Alejandro de Gutierre
I’ve gotten good at making split-second decisions. With Hatazúa as a master, it is a necessary skill. When he returns home: how is he walking? Does he move in a straight line, or veer left and right? Does he walk in silence, or does he speak to himself? Depending on his walking and talking, you can tell if he is going to go to bed, or pull me up from my mat. You can’t tell these things until he is close to the house, but if he gets too close, it might be too late. The biggest clue is the talking: when he mutters loudly to himself then you know he is going to grab your hair and pull you from sleep. That is when I must make a split-second decision—to stay, or to run.
- Second Place in SFS 6: Green Light
My sister Gisela had already moved out of Portland so it was just me and mom when dad died—five years ago this month. I had my own place back then, but naturally I spent a lot of time at mom’s house when it happened. We would play the piano together or watch Gilmore Girls, but when I would start to cry, she would just sit there watching me for a little bit before standing up and silently excusing herself. She didn’t shut down or stop living or overcompensate with work or drinking, the way people sometimes do. She just wasn’t available.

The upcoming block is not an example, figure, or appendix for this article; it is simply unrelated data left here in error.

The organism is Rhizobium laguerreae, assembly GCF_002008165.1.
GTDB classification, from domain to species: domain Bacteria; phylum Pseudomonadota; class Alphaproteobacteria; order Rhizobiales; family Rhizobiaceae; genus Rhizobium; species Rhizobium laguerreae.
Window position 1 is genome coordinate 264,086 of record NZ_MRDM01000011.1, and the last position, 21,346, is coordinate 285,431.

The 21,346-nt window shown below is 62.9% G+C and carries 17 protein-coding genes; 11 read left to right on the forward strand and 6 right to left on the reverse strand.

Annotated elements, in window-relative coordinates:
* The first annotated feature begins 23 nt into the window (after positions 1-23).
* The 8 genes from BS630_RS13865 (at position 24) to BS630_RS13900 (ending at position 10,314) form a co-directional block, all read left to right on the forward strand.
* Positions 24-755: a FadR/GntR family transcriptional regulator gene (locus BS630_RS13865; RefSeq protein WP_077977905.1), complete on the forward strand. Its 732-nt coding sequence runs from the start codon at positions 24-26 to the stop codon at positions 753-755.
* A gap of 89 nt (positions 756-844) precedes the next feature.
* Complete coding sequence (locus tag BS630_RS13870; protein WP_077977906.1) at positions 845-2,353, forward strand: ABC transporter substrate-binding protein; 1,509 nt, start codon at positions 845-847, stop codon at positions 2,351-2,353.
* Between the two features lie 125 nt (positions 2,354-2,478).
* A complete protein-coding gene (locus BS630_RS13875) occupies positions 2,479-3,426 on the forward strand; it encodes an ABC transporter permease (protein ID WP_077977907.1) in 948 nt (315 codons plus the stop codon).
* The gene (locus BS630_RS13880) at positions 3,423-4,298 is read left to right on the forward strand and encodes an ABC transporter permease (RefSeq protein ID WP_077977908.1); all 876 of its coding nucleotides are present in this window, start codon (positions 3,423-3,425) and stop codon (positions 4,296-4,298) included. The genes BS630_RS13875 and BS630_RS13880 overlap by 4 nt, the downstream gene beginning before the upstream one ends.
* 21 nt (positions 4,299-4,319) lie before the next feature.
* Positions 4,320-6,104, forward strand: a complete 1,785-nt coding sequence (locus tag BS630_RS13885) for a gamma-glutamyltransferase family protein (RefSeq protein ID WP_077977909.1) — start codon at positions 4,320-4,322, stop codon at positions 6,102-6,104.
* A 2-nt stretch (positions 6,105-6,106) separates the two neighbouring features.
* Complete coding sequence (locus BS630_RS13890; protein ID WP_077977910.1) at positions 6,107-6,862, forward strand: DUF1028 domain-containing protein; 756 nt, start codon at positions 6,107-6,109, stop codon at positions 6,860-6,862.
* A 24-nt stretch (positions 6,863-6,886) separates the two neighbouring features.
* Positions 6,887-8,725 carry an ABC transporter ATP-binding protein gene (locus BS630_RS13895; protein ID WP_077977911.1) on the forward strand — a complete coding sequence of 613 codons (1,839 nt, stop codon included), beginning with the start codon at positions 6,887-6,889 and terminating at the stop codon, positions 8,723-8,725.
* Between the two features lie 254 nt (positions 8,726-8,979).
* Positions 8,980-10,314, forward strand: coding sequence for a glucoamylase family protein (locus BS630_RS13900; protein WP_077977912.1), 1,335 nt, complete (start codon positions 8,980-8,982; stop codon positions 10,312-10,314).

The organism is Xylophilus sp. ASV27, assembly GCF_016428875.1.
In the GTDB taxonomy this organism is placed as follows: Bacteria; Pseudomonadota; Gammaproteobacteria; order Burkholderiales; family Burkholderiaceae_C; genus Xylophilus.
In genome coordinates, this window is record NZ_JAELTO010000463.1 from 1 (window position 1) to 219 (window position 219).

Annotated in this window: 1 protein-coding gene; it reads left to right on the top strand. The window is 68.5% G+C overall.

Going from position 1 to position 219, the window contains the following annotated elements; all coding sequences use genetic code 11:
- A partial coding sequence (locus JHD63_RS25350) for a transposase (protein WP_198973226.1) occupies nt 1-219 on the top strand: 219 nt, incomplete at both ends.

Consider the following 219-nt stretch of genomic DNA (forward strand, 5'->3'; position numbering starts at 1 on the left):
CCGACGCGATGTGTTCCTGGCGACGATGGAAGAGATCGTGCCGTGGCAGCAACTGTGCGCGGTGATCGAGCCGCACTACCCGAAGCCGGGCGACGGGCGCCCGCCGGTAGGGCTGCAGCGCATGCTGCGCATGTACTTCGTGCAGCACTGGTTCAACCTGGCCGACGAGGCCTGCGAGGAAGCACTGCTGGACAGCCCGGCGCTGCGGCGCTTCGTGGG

The Bovine of the Vanities
I stand at the entrance to the chicken coop, pressing my muzzle to a spot of hens’ blood on the door frame. My salivating becomes uncontrollable. When Kenny appears, I pretend to study the latch. “Didn’t master lock up?” I ask him.
That's Not Right, Guy
Dawn breaks, crows scavenge, weeds strain through cracks in the concrete. A sooty haze chokes the air, tendrils of black smoke rising from the wildfires that scorch the remaining wilderness. Within an hour, heat will make a crucible of the megacity of Cascadia.